The housing crisis is far from over. Millions of foreclosures are working their way through the system, and countless homeowners are underwater on their mortgages. But there are signs that housing is shifting from a drag on the nation’s finances to a factor that can add to economic growth. Housing starts and existing home sales have been rising compared with 2011. There are even suggestions that the long slide in home values may be coming to an end. Wednesday morning brought another surprising piece of data. Fannie Mae, the government-sponsored housing lender that required a 12-figure bailout, reported a huge ($5.1 billion) profit in the second quarter. The report suggests taxpayers may finally be drawing a line under one of the least palatable (and most expensive) components of the rescue efforts.
Nearly four years ago, the government formally assumed responsibility for both Fannie Mae and Freddie Mac, the two government-sponsored enterprises that dominate the mortgage market. The Treasury Department agreed to subsidize their losses so that investors (banks, pension funds, etc.) that owned bonds they had issued would be made whole. In return, Treasury would get stock and dividends. For the first several years of the bailout it was a one-way street. As Fannie and Freddie racked up losses, they drew down money from Treasury. The chart on page two of this report shows that, since the fourth quarter of 2008, Fannie Mae alone has drawn down $116.1 billion.
But things have improved somewhat. Essentially, Fannie Mae is now two companies in one–a smart, conservative post-bust lender lashed to a really dumb, reckless, pre-bust lender. (The same holds for Freddie Mac.)
Since 2009, Fannie Mae has tightened credit standards and required more down payments. In the first half of 2012, loans Fannie Mae acquired had a loan-to-value ratio of 73 percent. In the meantime, they’ve been lending into an economy in which housing prices are beginning to stabilize and in which consumers at large are doing a better job keeping up with financial obligations. Check out Slide 8 of this presentation. It shows that default rates on loans originated in 2006 and 2007 was 9.3 percent and 10.3 percent, respectively. That’s really bad. But for loans issued in 2008, the default rate is only 3.1 percent. Of the loans made in 2009, only .3 percent are in default. It’s early days for those loans, but those mortality rates are quite low.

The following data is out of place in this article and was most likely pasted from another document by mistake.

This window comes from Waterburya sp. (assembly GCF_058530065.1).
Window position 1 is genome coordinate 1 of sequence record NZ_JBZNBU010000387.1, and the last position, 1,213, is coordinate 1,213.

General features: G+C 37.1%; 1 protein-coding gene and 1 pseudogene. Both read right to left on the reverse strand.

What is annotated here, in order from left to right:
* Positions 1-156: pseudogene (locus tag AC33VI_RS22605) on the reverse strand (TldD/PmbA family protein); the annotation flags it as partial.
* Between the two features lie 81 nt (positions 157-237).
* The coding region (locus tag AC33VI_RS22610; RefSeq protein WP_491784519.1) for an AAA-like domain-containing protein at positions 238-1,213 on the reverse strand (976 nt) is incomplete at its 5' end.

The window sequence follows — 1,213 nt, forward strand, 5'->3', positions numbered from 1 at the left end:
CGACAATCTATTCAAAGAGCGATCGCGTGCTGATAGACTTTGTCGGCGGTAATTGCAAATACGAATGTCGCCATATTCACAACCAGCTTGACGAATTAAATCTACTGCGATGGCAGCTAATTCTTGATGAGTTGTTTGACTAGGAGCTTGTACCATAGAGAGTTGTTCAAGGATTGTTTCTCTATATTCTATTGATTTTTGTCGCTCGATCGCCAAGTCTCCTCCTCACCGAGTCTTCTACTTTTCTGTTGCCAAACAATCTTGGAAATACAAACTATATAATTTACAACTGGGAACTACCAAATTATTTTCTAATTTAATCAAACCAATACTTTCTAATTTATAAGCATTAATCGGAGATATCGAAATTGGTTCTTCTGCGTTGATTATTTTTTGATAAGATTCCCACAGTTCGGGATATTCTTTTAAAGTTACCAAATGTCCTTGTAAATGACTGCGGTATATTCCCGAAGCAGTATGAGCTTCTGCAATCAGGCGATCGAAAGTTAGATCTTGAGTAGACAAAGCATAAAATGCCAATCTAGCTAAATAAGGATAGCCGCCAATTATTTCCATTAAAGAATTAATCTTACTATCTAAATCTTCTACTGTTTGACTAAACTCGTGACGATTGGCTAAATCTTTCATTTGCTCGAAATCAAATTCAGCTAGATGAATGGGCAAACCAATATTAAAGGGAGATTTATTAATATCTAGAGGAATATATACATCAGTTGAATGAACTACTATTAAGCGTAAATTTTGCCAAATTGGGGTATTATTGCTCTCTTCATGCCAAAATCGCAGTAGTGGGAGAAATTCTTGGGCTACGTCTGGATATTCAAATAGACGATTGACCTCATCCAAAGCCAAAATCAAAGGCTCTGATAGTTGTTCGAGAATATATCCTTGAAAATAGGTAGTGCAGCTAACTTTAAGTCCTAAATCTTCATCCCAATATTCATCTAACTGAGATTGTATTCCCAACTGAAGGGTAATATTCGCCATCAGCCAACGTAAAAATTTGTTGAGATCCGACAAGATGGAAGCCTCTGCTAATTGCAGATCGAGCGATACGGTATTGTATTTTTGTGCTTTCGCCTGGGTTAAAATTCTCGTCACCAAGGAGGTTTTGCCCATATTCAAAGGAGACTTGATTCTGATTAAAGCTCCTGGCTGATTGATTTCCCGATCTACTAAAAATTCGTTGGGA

More good news. With each passing quarter, more of the old loans are paid off, refinanced, or defaulted on. That means with each passing month, the bubble-era loans can inflict less damage on Fannie Mae’s overall portfolio. Today, 59 percent of Fannie Mae’s single-family book of business consists of loans purchased or guaranteed since the beginning of 2009. The plague years of 2006 and 2007 account for only about 16 percent of the unpaid principal of loans on Fannie Mae’s books.
Most of Fannie Mae’s metrics are trending in the right direction. In the second quarter, only 3.53 percent of Fannie’s loans were delinquent. The company reduced the number of homes it owns, and boosted the number of short sales and modifications it approved. Fannie Mae earned $5.1 billion in the quarter. That’s enough to make the required $2.9 billion dividend payment to Treasury and keep some money left over.
For the second straight quarter, Fannie Mae has managed well enough that it was able to pay the dividend it owes Treasury without drawing down new cash. And that means the size of the bailout is shrinking. The net cost to taxpayers of the Fannie Mae bailout is now $90.5 billion, down from $96.3 billion at the end of 2011.
That’s still a mind-boggling, epic, ridiculous, absurd amount of money. And the taxpayers won’t come close to recouping all the cash they gave Fannie Mae and its equally profligate brother, Freddie Mac. But the latest report does suggest that the bailouts of the housing giants may be coming to an end.